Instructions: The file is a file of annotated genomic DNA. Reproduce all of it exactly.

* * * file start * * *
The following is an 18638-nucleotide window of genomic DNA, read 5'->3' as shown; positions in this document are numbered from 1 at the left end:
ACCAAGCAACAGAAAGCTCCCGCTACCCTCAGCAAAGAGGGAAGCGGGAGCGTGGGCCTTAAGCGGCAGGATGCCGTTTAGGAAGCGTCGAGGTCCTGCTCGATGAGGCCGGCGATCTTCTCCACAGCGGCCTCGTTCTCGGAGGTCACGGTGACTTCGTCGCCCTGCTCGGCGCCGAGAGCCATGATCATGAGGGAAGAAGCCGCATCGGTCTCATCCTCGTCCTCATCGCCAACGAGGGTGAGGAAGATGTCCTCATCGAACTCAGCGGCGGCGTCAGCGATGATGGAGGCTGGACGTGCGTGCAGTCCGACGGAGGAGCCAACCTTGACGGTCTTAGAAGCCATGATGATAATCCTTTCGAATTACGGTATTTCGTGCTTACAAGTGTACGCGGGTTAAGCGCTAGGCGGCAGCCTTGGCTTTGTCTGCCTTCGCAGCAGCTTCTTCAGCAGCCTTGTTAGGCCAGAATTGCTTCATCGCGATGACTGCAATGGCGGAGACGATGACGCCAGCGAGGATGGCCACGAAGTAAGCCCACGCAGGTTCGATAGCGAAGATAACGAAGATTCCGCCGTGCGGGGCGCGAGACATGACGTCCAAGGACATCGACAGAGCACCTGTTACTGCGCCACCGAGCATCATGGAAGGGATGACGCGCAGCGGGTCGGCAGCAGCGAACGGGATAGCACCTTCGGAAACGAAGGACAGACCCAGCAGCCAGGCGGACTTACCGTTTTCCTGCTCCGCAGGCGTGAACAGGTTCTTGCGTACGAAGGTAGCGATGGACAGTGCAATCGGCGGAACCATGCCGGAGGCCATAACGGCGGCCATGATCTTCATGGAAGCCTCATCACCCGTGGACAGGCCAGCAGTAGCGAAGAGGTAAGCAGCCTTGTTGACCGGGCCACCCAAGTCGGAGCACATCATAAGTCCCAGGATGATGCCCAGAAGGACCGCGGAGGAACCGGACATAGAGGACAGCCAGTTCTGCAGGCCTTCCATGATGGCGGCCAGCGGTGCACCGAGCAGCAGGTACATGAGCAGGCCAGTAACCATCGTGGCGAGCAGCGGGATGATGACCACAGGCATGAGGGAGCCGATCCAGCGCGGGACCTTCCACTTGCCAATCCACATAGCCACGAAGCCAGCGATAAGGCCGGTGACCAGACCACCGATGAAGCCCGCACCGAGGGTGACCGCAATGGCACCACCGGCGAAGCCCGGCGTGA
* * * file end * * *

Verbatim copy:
The following is an 18638-nucleotide window of genomic DNA, read 5'->3' as shown; positions in this document are numbered from 1 at the left end:
ACCAAGCAACAGAAAGCTCCCGCTACCCTCAGCAAAGAGGGAAGCGGGAGCGTGGGCCTTAAGCGGCAGGATGCCGTTTAGGAAGCGTCGAGGTCCTGCTCGATGAGGCCGGCGATCTTCTCCACAGCGGCCTCGTTCTCGGAGGTCACGGTGACTTCGTCGCCCTGCTCGGCGCCGAGAGCCATGATCATGAGGGAAGAAGCCGCATCGGTCTCATCCTCGTCCTCATCGCCAACGAGGGTGAGGAAGATGTCCTCATCGAACTCAGCGGCGGCGTCAGCGATGATGGAGGCTGGACGTGCGTGCAGTCCGACGGAGGAGCCAACCTTGACGGTCTTAGAAGCCATGATGATAATCCTTTCGAATTACGGTATTTCGTGCTTACAAGTGTACGCGGGTTAAGCGCTAGGCGGCAGCCTTGGCTTTGTCTGCCTTCGCAGCAGCTTCTTCAGCAGCCTTGTTAGGCCAGAATTGCTTCATCGCGATGACTGCAATGGCGGAGACGATGACGCCAGCGAGGATGGCCACGAAGTAAGCCCACGCAGGTTCGATAGCGAAGATAACGAAGATTCCGCCGTGCGGGGCGCGAGACATGACGTCCAAGGACATCGACAGAGCACCTGTTACTGCGCCACCGAGCATCATGGAAGGGATGACGCGCAGCGGGTCGGCAGCAGCGAACGGGATAGCACCTTCGGAAACGAAGGACAGACCCAGCAGCCAGGCGGACTTACCGTTTTCCTGCTCCGCAGGCGTGAACAGGTTCTTGCGTACGAAGGTAGCGATGGACAGTGCAATCGGCGGAACCATGCCGGAGGCCATAACGGCGGCCATGATCTTCATGGAAGCCTCATCACCCGTGGACAGGCCAGCAGTAGCGAAGAGGTAAGCAGCCTTGTTGACCGGGCCACCCAAGTCGGAGCACATCATAAGTCCCAGGATGATGCCCAGAAGGACCGCGGAGGAACCGGACATAGAGGACAGCCAGTTCTGCAGGCCTTCCATGATGGCGGCCAGCGGTGCACCGAGCAGCAGGTACATGAGCAGGCCAGTAACCATCGTGGCGAGCAGCGGGATGATGACCACAGGCATGAGGGAGCCGATCCAGCGCGGGACCTTCCACTTGCCAATCCACATAGCCACGAAGCCAGCGATAAGGCCGGTGACCAGACCACCGATGAAGCCCGCACCGAGGGTGACCGCAATGGCACCACCGGCGAAGCCCGGCGTGA